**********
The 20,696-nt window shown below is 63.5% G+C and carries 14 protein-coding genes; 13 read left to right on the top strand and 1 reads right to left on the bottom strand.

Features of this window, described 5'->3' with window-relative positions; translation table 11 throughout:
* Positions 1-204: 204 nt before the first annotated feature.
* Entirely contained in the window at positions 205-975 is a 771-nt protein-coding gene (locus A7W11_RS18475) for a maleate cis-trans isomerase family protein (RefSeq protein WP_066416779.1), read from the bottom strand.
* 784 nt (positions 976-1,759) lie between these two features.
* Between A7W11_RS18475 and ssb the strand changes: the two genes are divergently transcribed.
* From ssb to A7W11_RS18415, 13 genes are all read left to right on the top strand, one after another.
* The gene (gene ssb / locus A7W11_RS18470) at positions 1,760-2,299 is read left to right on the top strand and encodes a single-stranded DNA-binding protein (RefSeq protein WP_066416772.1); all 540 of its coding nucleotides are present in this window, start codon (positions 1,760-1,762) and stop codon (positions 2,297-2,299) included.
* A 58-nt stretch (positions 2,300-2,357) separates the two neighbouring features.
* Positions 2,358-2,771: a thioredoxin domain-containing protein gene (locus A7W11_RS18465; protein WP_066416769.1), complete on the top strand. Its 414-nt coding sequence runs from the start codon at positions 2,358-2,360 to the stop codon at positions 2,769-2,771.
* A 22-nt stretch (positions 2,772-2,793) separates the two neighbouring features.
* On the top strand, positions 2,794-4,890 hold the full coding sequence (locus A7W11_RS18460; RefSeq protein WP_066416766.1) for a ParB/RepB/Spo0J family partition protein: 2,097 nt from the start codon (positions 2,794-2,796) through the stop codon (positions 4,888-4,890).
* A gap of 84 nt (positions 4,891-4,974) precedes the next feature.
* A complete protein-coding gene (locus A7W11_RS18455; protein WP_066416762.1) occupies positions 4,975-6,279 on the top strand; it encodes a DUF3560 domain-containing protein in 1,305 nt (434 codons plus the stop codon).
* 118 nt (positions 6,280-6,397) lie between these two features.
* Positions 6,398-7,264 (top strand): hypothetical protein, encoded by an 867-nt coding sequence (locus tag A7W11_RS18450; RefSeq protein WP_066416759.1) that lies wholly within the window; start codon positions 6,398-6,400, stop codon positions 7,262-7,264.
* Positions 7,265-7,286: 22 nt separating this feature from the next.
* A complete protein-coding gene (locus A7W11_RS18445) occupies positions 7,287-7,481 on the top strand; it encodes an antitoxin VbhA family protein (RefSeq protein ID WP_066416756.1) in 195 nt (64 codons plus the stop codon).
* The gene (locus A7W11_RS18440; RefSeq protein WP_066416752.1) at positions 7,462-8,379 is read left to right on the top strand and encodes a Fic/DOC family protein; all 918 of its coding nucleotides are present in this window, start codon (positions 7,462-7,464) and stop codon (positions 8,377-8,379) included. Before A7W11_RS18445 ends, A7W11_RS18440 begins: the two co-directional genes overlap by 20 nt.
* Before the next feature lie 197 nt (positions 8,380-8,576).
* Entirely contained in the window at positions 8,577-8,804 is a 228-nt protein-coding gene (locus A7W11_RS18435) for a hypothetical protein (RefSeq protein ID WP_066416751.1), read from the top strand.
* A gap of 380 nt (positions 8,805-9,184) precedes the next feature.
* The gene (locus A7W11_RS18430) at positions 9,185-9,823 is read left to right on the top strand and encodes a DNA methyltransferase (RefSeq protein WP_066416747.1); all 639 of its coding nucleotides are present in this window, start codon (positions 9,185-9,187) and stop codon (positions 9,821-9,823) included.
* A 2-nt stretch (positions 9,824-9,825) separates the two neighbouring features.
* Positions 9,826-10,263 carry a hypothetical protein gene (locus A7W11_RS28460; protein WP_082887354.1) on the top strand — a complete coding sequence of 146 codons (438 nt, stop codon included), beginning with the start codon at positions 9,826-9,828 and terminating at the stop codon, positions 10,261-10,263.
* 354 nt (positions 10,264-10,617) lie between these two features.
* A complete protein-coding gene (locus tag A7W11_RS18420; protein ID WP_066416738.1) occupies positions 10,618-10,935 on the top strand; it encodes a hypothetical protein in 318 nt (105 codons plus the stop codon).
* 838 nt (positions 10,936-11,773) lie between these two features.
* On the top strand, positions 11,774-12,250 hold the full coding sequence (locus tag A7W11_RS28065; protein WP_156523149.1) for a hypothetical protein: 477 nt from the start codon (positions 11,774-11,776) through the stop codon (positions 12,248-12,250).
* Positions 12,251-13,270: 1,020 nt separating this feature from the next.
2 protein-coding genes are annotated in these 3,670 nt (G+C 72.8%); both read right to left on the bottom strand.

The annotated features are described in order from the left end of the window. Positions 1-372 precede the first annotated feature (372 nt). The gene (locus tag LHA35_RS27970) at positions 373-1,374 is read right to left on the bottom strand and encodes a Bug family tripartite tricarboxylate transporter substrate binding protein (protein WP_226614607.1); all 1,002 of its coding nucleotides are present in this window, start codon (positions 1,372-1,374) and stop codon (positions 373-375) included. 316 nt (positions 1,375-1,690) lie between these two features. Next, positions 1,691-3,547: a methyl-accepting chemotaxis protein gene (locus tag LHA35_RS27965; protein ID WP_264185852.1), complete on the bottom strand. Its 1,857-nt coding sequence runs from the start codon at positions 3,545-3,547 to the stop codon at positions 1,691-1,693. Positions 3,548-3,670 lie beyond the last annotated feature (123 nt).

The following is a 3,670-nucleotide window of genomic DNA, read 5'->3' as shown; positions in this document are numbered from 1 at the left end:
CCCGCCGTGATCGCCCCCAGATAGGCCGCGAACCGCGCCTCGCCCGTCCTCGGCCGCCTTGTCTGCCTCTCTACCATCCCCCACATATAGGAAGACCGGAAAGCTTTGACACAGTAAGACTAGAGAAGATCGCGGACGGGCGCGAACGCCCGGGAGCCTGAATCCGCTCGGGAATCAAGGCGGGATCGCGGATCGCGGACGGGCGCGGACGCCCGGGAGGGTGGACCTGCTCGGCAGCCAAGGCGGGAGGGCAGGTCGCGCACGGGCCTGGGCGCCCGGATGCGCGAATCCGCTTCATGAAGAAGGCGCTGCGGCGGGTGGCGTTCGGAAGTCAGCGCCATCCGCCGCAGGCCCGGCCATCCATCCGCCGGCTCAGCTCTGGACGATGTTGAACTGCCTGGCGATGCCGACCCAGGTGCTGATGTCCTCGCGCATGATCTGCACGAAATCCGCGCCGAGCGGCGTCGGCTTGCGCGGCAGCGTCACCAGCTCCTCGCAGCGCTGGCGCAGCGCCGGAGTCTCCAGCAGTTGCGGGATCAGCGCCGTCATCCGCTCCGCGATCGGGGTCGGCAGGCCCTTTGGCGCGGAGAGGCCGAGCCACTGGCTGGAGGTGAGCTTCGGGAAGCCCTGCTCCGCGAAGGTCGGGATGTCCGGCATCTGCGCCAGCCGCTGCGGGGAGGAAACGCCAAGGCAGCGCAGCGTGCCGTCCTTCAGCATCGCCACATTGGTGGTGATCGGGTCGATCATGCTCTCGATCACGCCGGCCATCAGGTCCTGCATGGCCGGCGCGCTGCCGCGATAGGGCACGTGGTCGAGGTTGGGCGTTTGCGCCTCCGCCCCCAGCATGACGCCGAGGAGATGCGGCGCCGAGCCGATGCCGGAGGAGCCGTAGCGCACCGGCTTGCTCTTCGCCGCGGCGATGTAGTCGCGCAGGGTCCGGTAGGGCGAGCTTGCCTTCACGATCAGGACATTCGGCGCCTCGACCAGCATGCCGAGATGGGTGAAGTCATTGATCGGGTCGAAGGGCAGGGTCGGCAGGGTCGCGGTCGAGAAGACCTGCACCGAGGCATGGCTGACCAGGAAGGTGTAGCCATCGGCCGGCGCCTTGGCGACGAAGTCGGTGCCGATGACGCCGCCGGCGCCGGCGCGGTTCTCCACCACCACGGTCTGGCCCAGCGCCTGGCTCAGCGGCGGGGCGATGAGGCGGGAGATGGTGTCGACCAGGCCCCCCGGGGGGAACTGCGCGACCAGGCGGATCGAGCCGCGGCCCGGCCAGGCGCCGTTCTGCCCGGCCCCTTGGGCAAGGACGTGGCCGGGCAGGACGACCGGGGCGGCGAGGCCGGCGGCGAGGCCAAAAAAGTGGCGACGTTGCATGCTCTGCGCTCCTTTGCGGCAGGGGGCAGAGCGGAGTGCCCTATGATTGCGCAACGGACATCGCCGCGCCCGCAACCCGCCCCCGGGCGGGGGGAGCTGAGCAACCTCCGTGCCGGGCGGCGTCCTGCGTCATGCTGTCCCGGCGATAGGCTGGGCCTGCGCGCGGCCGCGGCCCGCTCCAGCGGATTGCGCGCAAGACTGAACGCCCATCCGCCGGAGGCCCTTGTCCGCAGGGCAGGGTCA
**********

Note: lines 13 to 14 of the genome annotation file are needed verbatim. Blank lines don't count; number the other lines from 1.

* A gap of 84 nt (positions 4,891-4,974) precedes the next feature.
* A complete protein-coding gene (locus A7W11_RS18455; protein WP_066416762.1) occupies positions 4,975-6,279 on the top strand; it encodes a DUF3560 domain-containing protein in 1,305 nt (434 codons plus the stop codon).